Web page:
The need to identify and suitably prepare teachers to undertake school leadership roles especially as principals is now well documented in the literature. Similarly documented is the general concern about the lack of suitable applicants willing to consider the role. This study raised the question of what might be learnt when a purposefully-selected cohort of 31 teachers drawn from executive, non-principal roles participated in a year-long, multi-phased leadership development program: The Flagship Program of the Association of Independent Schools of New South Wales, Australia (AIS). The design of the program was informed by internationally acknowledged principles of good practice in leadership preparation. Evaluation of the program combined action learning methodologies working with participants with more formal evaluation of each of the program’s stages to investigate participant growth and program effectiveness. The action learning component undertaken with the direct involvement of all participants and with the support of the Australian Institute for Teaching and School Leadership (AITSL) was able to pinpoint what the participants themselves saw as important and what was less so at this stage of their preparation for school leadership roles. In so doing, the study adds a valuable participant perspective to the overall literature on leadership preparation.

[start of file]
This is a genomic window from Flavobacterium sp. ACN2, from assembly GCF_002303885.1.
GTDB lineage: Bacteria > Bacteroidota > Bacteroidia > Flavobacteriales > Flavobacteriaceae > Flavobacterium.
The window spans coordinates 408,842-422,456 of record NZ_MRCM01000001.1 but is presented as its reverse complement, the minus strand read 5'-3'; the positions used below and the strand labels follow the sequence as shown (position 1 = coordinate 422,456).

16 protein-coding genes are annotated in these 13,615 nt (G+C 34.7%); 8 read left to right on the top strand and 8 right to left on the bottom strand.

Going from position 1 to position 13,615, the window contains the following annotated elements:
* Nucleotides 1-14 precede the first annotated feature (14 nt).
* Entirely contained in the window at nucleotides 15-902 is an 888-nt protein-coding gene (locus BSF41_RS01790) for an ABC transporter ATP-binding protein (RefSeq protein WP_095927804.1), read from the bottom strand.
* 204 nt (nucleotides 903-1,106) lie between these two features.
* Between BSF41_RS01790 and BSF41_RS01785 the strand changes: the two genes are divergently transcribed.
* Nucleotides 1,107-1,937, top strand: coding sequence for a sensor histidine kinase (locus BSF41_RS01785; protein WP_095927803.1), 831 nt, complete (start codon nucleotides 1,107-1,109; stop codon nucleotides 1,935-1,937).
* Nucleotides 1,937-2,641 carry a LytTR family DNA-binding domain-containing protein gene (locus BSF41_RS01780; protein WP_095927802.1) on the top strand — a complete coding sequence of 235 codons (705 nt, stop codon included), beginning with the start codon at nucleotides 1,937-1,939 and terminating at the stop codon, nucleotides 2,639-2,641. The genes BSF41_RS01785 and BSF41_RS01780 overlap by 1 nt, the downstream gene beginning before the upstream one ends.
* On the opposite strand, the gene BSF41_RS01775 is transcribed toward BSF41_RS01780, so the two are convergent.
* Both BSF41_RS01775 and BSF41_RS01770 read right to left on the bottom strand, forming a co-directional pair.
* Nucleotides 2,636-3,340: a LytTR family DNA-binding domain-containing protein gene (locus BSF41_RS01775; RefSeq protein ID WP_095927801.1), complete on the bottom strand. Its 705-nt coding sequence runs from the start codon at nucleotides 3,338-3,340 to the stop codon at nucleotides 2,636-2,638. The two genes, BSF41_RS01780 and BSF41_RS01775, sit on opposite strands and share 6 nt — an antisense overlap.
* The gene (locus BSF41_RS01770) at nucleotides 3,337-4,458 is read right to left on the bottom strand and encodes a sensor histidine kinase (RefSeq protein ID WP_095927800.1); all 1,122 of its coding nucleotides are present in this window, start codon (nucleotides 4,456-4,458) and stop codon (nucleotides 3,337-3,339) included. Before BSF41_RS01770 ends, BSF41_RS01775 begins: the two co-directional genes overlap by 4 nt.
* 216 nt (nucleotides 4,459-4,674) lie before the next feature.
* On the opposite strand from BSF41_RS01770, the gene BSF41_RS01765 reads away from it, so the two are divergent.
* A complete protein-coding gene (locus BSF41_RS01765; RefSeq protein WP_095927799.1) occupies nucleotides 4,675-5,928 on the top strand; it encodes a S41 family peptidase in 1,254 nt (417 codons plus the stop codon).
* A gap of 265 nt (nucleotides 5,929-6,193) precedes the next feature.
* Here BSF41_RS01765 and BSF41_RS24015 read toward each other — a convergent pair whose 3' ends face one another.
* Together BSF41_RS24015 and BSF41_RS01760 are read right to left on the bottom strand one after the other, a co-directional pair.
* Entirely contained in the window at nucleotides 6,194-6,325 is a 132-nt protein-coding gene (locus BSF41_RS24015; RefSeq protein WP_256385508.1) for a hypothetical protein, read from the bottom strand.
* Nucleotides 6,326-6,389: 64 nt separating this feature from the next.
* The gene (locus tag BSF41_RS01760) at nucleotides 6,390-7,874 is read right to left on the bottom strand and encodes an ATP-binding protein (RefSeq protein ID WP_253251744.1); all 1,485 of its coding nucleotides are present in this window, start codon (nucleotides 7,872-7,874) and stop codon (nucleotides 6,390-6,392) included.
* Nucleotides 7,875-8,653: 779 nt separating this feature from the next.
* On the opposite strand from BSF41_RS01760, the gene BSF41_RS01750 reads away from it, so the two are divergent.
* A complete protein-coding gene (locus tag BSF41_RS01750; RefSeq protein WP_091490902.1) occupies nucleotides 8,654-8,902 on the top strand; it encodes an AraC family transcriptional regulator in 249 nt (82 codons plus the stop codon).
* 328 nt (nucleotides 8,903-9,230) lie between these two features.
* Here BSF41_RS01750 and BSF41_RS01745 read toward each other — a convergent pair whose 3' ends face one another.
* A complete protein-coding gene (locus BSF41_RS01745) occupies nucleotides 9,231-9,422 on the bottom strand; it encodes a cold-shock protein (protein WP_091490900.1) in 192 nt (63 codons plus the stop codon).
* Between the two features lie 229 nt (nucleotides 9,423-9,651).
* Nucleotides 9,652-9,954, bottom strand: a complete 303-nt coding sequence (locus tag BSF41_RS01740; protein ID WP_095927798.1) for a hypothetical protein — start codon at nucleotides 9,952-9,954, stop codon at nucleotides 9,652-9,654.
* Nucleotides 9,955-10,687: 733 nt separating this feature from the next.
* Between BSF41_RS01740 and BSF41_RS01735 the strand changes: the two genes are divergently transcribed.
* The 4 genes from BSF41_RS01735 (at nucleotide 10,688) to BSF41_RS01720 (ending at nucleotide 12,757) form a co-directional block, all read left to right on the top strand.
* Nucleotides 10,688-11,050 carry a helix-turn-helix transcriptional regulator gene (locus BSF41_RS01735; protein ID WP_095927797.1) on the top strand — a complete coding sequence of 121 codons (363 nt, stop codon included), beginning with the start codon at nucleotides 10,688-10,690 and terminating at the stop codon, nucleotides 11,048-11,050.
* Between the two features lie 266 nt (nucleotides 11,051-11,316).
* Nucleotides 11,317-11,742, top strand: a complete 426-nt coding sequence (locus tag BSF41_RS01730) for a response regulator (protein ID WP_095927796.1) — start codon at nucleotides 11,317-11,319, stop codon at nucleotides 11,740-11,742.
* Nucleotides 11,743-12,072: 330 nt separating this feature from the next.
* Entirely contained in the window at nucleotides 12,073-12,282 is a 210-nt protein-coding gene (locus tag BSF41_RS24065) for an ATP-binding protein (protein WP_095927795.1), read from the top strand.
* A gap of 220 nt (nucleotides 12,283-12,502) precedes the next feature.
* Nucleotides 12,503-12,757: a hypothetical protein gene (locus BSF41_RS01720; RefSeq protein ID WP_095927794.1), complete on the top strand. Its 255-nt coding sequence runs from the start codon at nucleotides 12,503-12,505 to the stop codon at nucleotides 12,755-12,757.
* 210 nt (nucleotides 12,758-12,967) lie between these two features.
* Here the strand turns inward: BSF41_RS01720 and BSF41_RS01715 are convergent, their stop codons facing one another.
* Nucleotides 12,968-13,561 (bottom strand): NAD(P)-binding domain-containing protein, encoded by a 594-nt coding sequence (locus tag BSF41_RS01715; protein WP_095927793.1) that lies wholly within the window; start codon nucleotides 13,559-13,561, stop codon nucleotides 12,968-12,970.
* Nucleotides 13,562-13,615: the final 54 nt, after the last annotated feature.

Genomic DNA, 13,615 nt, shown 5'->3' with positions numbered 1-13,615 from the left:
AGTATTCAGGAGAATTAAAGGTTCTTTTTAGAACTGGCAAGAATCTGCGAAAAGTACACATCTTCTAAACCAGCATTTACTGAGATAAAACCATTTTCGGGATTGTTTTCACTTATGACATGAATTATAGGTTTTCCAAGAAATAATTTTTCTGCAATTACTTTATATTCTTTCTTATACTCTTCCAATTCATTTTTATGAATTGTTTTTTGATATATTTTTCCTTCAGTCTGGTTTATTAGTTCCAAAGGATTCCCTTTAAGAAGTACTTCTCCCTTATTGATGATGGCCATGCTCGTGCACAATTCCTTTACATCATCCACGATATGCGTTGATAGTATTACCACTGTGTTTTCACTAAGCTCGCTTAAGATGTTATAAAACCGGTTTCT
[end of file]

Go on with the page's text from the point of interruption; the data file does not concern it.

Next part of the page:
|Number of pages||20|
|Journal||Educational Management Administration and Leadership|
|Publication status||Published - 1 Jul 2016|